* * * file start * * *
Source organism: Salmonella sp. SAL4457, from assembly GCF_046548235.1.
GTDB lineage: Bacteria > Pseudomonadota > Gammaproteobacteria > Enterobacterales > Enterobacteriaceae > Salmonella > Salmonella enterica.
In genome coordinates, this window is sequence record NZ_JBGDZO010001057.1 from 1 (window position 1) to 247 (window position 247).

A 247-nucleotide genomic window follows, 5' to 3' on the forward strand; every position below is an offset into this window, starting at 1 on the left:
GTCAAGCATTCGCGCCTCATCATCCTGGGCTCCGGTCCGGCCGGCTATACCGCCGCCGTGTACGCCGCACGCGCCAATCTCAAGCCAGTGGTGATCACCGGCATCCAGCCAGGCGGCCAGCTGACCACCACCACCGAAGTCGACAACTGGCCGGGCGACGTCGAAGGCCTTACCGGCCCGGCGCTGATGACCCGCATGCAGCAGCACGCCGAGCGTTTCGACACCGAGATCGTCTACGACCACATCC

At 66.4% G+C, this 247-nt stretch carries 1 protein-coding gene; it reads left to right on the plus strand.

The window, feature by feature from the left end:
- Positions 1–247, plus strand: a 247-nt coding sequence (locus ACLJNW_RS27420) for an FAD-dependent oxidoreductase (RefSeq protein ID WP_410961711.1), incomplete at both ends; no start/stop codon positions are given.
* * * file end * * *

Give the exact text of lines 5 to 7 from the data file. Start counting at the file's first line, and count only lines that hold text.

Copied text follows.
GTCAAGCATTCGCGCCTCATCATCCTGGGCTCCGGTCCGGCCGGCTATACCGCCGCCGTGTACGCCGCACGCGCCAATCTCAAGCCAGTGGTGATCACCGGCATCCAGCCAGGCGGCCAGCTGACCACCACCACCGAAGTCGACAACTGGCCGGGCGACGTCGAAGGCCTTACCGGCCCGGCGCTGATGACCCGCATGCAGCAGCACGCCGAGCGTTTCGACACCGAGATCGTCTACGACCACATCC

At 66.4% G+C, this 247-nt stretch carries 1 protein-coding gene; it reads left to right on the plus strand.

The window, feature by feature from the left end: